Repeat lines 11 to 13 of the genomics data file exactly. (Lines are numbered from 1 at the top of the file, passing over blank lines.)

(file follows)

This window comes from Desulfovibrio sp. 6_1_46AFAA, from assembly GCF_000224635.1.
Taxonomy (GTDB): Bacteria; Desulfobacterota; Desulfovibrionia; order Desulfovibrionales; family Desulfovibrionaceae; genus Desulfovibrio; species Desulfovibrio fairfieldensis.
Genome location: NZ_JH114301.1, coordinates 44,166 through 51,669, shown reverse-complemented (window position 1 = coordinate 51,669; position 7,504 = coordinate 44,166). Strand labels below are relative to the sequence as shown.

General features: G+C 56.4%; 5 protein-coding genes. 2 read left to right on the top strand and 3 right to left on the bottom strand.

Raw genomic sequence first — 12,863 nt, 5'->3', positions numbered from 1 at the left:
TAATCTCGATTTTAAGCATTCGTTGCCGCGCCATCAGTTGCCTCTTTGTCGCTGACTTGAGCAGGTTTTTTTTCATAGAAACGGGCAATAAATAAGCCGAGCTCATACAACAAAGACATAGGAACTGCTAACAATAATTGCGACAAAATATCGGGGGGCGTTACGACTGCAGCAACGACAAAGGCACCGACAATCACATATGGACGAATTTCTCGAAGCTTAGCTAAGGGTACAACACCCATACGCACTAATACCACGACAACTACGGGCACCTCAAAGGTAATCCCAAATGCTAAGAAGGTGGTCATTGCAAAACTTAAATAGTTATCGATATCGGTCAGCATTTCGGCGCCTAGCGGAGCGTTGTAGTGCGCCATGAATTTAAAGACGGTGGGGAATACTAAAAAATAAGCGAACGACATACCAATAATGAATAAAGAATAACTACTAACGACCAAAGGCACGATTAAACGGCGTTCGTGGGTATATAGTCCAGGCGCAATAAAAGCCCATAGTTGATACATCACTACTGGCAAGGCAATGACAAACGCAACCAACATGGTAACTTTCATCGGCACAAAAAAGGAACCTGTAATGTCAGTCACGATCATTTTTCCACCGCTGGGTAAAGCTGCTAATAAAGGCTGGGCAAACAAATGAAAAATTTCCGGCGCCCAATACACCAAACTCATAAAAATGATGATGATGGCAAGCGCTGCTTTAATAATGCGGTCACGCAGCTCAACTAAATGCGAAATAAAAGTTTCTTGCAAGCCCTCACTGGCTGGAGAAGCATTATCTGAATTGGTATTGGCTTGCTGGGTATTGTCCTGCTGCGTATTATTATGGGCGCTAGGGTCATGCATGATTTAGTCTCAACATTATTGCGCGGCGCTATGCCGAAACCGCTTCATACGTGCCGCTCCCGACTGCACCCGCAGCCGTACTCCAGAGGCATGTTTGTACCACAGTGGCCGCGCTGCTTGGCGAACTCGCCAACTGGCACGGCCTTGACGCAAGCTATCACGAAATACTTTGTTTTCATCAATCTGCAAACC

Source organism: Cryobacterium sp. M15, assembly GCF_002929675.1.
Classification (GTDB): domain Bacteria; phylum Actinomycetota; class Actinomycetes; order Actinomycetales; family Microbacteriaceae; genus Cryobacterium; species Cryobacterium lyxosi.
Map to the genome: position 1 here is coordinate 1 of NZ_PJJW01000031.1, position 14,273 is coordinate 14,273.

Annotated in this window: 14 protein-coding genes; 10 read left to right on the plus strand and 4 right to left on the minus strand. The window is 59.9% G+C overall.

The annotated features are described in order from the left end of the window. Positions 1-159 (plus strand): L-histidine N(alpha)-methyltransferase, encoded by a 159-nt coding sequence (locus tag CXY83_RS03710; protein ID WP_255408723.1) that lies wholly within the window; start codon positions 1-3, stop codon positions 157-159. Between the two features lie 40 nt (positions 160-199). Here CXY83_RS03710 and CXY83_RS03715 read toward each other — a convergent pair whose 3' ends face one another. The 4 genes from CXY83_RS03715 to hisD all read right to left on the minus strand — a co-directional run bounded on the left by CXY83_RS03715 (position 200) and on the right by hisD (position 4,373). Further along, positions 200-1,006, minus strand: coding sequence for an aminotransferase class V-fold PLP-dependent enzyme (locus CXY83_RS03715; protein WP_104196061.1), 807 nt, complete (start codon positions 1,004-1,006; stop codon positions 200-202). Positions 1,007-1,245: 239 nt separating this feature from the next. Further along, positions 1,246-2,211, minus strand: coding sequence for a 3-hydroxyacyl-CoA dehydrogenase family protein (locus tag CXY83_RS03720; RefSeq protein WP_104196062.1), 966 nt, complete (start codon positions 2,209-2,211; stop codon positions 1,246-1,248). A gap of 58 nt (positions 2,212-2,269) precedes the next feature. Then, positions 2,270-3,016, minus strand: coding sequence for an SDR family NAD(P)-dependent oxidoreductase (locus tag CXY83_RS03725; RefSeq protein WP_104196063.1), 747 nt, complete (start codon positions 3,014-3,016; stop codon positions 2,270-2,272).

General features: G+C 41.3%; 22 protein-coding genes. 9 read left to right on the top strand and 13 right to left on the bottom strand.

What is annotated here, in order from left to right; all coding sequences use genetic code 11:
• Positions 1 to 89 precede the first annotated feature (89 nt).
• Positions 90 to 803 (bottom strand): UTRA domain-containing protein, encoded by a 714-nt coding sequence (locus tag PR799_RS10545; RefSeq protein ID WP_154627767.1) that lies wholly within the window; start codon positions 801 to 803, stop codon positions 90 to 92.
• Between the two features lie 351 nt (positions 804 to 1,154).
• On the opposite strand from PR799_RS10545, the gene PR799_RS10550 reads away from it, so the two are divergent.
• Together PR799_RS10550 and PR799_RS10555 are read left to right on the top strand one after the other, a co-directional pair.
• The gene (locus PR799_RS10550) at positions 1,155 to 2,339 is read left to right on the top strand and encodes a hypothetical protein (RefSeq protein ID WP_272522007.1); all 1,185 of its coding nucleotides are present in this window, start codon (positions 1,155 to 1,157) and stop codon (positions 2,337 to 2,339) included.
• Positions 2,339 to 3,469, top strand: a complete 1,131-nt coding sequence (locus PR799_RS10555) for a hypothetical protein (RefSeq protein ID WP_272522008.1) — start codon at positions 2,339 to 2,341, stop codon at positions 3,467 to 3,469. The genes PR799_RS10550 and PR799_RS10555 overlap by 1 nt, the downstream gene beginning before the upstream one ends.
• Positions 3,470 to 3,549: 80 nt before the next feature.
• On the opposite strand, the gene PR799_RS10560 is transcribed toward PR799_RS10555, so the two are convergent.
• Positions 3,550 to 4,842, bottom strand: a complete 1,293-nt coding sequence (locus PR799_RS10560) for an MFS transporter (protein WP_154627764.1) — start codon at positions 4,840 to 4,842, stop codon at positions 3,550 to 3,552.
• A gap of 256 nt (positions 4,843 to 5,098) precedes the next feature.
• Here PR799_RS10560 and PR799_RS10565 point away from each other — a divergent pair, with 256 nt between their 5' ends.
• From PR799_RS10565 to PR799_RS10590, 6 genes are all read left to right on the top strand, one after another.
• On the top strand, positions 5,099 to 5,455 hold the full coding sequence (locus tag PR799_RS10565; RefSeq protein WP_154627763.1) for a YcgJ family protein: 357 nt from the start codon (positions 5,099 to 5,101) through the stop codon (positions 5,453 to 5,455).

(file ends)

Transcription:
The annotated features are described in order from the left end of the window. Positions 1-159 (plus strand): L-histidine N(alpha)-methyltransferase, encoded by a 159-nt coding sequence (locus tag CXY83_RS03710; protein ID WP_255408723.1) that lies wholly within the window; start codon positions 1-3, stop codon positions 157-159. Between the two features lie 40 nt (positions 160-199). Here CXY83_RS03710 and CXY83_RS03715 read toward each other — a convergent pair whose 3' ends face one another. The 4 genes from CXY83_RS03715 to hisD all read right to left on the minus strand — a co-directional run bounded on the left by CXY83_RS03715 (position 200) and on the right by hisD (position 4,373). Further along, positions 200-1,006, minus strand: coding sequence for an aminotransferase class V-fold PLP-dependent enzyme (locus CXY83_RS03715; protein WP_104196061.1), 807 nt, complete (start codon positions 1,004-1,006; stop codon positions 200-202). Positions 1,007-1,245: 239 nt separating this feature from the next. Further along, positions 1,246-2,211, minus strand: coding sequence for a 3-hydroxyacyl-CoA dehydrogenase family protein (locus tag CXY83_RS03720; RefSeq protein WP_104196062.1), 966 nt, complete (start codon positions 2,209-2,211; stop codon positions 1,246-1,248). A gap of 58 nt (positions 2,212-2,269) precedes the next feature. Then, positions 2,270-3,016, minus strand: coding sequence for an SDR family NAD(P)-dependent oxidoreductase (locus tag CXY83_RS03725; RefSeq protein WP_104196063.1), 747 nt, complete (start codon positions 3,014-3,016; stop codon positions 2,270-2,272).

General features: G+C 41.3%; 22 protein-coding genes. 9 read left to right on the top strand and 13 right to left on the bottom strand.

What is annotated here, in order from left to right; all coding sequences use genetic code 11: